Study objective: To explore the association between exposure to acetaminophen (paracetamol) or nonsteroidal antiinflammatory drugs (NSAIDs) and risk of developing ovarian, breast, or colon cancer.
Design: Retrospective case-control study
Setting: General practice offices.
Subjects: Four hundred eighty-three women with ovarian cancer and 1877 women matched for age, years of medical history in computer record, general practice attended, and calendar time; 3706 women with breast cancer and 14,155 matched control subjects; and 635 women with colon cancer and 2434 matched control subjects.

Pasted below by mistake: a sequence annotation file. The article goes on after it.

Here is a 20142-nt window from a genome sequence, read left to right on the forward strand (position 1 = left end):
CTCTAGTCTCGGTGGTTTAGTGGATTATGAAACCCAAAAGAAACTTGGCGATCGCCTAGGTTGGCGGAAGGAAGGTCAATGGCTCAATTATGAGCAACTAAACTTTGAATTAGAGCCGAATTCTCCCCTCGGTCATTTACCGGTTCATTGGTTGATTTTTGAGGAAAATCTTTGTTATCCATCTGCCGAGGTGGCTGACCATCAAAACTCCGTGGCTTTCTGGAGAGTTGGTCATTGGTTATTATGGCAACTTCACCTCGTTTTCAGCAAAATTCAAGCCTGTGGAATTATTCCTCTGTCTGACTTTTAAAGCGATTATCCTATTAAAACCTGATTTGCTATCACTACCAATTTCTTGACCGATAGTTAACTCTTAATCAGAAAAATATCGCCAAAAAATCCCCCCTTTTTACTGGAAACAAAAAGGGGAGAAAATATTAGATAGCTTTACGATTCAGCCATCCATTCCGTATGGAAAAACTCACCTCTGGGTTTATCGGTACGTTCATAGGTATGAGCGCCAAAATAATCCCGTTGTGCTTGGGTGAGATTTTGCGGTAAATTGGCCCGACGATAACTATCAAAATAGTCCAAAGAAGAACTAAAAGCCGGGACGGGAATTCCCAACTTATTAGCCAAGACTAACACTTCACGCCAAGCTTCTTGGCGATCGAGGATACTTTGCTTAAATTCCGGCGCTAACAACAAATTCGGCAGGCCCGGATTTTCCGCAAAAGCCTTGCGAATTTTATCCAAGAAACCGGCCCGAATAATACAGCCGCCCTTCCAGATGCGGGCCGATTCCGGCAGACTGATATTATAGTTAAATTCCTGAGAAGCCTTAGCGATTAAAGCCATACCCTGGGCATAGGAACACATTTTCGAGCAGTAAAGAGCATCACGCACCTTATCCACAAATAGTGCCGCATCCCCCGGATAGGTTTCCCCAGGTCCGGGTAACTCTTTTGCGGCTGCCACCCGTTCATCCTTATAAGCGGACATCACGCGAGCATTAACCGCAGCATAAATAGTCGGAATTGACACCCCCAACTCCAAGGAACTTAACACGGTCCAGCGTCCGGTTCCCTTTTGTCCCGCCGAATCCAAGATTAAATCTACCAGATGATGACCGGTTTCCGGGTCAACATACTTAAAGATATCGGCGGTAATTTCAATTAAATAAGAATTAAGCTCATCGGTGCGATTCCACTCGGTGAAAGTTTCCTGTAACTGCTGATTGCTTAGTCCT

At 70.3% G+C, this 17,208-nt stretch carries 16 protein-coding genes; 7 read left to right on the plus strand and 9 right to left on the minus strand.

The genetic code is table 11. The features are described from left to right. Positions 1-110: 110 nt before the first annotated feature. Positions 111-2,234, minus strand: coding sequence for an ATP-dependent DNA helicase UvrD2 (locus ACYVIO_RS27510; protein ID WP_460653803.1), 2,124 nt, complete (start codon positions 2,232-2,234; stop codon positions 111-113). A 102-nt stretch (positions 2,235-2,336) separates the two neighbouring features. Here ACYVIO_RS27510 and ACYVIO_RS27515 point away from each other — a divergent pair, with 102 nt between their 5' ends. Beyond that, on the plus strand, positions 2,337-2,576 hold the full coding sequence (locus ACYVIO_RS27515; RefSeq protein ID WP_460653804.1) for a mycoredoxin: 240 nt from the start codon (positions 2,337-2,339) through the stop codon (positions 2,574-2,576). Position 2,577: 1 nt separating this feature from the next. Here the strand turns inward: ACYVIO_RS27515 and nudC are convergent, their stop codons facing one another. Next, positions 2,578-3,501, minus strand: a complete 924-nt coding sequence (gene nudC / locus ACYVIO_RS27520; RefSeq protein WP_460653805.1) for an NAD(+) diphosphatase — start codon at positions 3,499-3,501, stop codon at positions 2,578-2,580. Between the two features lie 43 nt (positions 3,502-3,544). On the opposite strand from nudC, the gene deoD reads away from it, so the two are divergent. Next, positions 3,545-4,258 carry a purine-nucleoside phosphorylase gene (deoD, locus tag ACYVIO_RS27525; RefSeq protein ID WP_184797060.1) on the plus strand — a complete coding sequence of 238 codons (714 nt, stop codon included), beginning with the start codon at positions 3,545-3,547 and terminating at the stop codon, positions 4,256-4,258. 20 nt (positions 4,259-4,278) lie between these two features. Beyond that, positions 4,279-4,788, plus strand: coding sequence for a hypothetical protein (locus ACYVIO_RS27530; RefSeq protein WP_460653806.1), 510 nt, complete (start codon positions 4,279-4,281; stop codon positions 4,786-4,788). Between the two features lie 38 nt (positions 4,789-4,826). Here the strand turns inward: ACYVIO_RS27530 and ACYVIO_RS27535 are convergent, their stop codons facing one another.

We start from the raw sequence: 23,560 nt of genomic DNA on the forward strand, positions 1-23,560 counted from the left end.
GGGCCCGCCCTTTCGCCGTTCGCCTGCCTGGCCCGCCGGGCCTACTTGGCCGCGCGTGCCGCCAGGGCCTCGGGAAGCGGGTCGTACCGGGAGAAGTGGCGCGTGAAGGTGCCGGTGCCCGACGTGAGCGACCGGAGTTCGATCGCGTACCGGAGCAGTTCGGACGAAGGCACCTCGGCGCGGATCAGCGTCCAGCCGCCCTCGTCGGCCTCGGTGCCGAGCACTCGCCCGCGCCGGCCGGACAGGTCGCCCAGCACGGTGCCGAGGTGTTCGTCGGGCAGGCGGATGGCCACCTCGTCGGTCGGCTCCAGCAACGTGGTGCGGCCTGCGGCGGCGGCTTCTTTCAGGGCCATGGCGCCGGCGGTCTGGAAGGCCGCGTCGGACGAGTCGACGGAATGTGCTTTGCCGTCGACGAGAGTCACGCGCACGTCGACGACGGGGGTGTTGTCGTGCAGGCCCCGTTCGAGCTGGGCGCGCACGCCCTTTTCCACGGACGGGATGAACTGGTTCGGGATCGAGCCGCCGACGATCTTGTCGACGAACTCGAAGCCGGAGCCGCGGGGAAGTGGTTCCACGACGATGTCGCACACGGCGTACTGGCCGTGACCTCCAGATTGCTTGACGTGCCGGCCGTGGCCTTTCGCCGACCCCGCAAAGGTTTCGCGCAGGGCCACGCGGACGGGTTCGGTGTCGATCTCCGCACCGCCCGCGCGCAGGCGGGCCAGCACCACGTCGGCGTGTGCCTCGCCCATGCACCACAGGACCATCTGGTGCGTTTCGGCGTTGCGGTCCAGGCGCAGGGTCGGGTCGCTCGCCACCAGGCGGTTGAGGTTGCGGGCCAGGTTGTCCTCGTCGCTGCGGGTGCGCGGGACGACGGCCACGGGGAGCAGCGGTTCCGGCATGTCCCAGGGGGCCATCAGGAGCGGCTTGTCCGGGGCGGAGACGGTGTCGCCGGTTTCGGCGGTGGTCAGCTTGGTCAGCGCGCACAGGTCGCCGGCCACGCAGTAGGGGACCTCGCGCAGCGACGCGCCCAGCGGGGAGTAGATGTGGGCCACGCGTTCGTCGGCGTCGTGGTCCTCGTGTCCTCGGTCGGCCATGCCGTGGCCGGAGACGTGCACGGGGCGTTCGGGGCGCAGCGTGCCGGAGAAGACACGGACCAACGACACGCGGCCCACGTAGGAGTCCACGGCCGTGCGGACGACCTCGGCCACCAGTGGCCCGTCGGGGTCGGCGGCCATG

Intervention: United Kingdom-based General Practice Research Database was searched for women aged 50-89 years with a first-time diagnosis of ovarian, breast, or colon cancer and for matched controls to assess prescription analgesic exposure.
Measurements and main results: Regular acetaminophen exposure (> or = 30 prescriptions) was associated with a slightly decreased risk of developing breast (odds ratio [OR] 0.8, 95% confidence interval [CI] 0.7-1.0) but not ovarian (OR 1.0, 95% CI 0.6-1.5) or colon (OR 1.0, 95% Cl 0.7-1.4) cancer. Regular NSAID exposure was associated with a reduced risk of colon (OR 0.5, 95% CI 0.3-0.9) but not ovarian or breast cancer.
Conclusion: We found no evidence for a decreased ovarian cancer risk for women with regular acetaminophen or NSAID exposure.